Methedrone is a recreational drug of the cathinone chemical class, sometimes referred to as “bath salts.” Chemically, methedrone is closely related to para-methoxymethamphetamine (PMMA), methylone, and mephedrone.

4-methoxymethcathinone, bk-PMMA, PMMC, Methoxyphedrine, 4-MeOMC

Methedrone’s psychological effects include stimulation, psychotic behavior, paranoia, delusions, hallucinations, and self-injury. There is very little known of the physical effects of methedrone in humans, but there have been some studies to the effects of methedrone in animals. Studies to the effects of Methedrone in mice show that Methedrone produces a significant increase in circling, beam breaks, and hyperactivity. Furthermore, the mice also showed a significant increase in salivation, head weaving, and stimulation.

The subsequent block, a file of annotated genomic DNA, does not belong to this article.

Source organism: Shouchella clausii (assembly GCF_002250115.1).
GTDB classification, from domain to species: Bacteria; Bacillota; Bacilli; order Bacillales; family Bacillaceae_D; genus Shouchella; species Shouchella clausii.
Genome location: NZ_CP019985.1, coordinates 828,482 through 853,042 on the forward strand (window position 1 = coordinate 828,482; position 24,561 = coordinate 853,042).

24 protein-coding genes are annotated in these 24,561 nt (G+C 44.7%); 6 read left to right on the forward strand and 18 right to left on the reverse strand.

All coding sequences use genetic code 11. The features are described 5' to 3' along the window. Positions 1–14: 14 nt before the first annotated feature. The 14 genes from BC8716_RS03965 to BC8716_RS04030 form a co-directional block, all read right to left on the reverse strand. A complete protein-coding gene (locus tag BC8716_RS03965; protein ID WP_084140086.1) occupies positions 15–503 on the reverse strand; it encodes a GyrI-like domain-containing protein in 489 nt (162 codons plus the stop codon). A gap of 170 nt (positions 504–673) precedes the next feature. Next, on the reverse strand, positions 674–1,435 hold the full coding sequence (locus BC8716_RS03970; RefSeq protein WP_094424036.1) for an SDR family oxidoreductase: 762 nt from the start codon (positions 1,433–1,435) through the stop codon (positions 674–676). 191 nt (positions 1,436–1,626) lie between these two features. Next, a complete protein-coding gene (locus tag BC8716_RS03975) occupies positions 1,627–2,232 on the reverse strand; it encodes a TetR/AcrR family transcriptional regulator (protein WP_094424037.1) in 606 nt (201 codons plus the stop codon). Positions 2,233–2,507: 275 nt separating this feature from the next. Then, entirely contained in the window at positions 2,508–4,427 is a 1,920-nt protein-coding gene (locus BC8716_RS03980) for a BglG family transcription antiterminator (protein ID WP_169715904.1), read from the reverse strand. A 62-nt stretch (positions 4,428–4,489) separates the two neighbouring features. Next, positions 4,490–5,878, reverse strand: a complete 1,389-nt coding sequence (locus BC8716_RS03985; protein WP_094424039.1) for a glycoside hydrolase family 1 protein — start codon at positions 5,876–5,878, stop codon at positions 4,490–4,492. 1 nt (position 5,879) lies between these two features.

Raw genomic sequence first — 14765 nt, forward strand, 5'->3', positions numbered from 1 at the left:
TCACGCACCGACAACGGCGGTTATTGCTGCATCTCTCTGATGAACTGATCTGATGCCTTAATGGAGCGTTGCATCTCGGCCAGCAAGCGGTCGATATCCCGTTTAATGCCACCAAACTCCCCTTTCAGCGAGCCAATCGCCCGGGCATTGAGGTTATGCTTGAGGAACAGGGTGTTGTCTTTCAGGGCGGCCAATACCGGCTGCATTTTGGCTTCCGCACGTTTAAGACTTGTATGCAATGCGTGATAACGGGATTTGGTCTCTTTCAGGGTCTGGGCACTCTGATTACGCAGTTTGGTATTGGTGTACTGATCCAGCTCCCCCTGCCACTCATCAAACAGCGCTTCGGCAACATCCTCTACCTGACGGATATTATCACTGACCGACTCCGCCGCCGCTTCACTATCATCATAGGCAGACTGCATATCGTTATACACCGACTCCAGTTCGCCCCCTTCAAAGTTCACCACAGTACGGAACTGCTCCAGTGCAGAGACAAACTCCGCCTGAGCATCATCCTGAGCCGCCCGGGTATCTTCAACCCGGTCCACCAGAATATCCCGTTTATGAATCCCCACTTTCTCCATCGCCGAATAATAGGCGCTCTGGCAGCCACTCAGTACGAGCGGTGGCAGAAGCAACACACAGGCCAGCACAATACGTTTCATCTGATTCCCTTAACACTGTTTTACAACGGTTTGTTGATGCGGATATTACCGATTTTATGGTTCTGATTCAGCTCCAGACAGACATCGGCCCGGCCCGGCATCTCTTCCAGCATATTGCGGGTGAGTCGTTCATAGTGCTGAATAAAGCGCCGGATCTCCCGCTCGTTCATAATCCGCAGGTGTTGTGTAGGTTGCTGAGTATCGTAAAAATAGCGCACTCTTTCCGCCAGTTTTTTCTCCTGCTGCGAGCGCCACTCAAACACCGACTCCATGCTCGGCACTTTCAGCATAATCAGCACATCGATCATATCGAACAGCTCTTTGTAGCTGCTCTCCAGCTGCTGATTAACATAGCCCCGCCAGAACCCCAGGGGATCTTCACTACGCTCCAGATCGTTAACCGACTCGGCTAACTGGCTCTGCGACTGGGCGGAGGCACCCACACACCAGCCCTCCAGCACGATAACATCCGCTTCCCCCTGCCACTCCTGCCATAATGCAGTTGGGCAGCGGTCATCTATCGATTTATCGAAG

The synthesis of methedrone was first reported in 1933. Methedrone received media attention in 2009 after the death of two young Swedish men, where toxicology analysis showed methedrone as the only drug present during the time of their overdose and subsequent deaths. Methedrone is currently a legal drug in many jurisdictions, however studies show that it shares major pharmacological properties with drugs that have been banned, such as mephedrone and methylone.

Oral, Snorted, Smoked, Injected